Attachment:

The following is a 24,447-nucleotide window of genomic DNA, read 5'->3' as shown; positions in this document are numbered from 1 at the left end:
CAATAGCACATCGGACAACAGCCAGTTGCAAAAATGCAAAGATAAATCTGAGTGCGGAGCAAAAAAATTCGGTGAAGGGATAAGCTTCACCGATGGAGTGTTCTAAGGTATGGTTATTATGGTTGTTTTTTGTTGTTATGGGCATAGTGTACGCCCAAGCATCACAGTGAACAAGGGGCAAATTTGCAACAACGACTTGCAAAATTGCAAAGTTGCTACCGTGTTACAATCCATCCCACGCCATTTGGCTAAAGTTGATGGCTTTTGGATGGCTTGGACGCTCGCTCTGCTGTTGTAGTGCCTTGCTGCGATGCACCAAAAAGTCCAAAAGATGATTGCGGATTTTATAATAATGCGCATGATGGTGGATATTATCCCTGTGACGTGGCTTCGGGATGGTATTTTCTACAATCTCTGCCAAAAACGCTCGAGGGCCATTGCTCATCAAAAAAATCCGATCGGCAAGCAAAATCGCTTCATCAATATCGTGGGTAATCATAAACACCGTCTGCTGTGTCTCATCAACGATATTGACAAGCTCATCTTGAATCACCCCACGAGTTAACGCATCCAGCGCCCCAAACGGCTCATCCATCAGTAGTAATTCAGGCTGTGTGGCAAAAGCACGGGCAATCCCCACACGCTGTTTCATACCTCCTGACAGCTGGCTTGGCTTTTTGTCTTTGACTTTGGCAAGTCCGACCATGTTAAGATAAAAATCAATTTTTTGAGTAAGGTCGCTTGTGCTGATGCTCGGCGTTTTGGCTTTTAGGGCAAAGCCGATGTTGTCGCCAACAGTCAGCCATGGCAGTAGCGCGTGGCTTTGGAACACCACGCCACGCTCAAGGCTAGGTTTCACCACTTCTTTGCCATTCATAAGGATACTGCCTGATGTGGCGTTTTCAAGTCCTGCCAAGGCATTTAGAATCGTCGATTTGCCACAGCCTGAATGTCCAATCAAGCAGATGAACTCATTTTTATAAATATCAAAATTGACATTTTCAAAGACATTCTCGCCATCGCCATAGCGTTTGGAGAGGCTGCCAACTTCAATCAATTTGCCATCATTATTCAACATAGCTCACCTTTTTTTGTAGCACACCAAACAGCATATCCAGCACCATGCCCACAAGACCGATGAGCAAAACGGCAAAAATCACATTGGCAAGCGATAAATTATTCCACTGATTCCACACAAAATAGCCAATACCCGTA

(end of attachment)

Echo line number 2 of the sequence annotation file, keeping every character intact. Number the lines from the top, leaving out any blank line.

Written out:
CAATAGCACATCGGACAACAGCCAGTTGCAAAAATGCAAAGATAAATCTGAGTGCGGAGCAAAAAAATTCGGTGAAGGGATAAGCTTCACCGATGGAGTGTTCTAAGGTATGGTTATTATGGTTGTTTTTTGTTGTTATGGGCATAGTGTACGCCCAAGCATCACAGTGAACAAGGGGCAAATTTGCAACAACGACTTGCAAAATTGCAAAGTTGCTACCGTGTTACAATCCATCCCACGCCATTTGGCTAAAGTTGATGGCTTTTGGATGGCTTGGACGCTCGCTCTGCTGTTGTAGTGCCTTGCTGCGATGCACCAAAAAGTCCAAAAGATGATTGCGGATTTTATAATAATGCGCATGATGGTGGATATTATCCCTGTGACGTGGCTTCGGGATGGTATTTTCTACAATCTCTGCCAAAAACGCTCGAGGGCCATTGCTCATCAAAAAAATCCGATCGGCAAGCAAAATCGCTTCATCAATATCGTGGGTAATCATAAACACCGTCTGCTGTGTCTCATCAACGATATTGACAAGCTCATCTTGAATCACCCCACGAGTTAACGCATCCAGCGCCCCAAACGGCTCATCCATCAGTAGTAATTCAGGCTGTGTGGCAAAAGCACGGGCAATCCCCACACGCTGTTTCATACCTCCTGACAGCTGGCTTGGCTTTTTGTCTTTGACTTTGGCAAGTCCGACCATGTTAAGATAAAAATCAATTTTTTGAGTAAGGTCGCTTGTGCTGATGCTCGGCGTTTTGGCTTTTAGGGCAAAGCCGATGTTGTCGCCAACAGTCAGCCATGGCAGTAGCGCGTGGCTTTGGAACACCACGCCACGCTCAAGGCTAGGTTTCACCACTTCTTTGCCATTCATAAGGATACTGCCTGATGTGGCGTTTTCAAGTCCTGCCAAGGCATTTAGAATCGTCGATTTGCCACAGCCTGAATGTCCAATCAAGCAGATGAACTCATTTTTATAAATATCAAAATTGACATTTTCAAAGACATTCTCGCCATCGCCATAGCGTTTGGAGAGGCTGCCAACTTCAATCAATTTGCCATCATTATTCAACATAGCTCACCTTTTTTTGTAGCACACCAAACAGCATATCCAGCACCATGCCCACAAGACCGATGAGCAAAACGGCAAAAATCACATTGGCAAGCGATAAATTATTCCACTGATTCCACACAAAATAGCCAATACCCGTA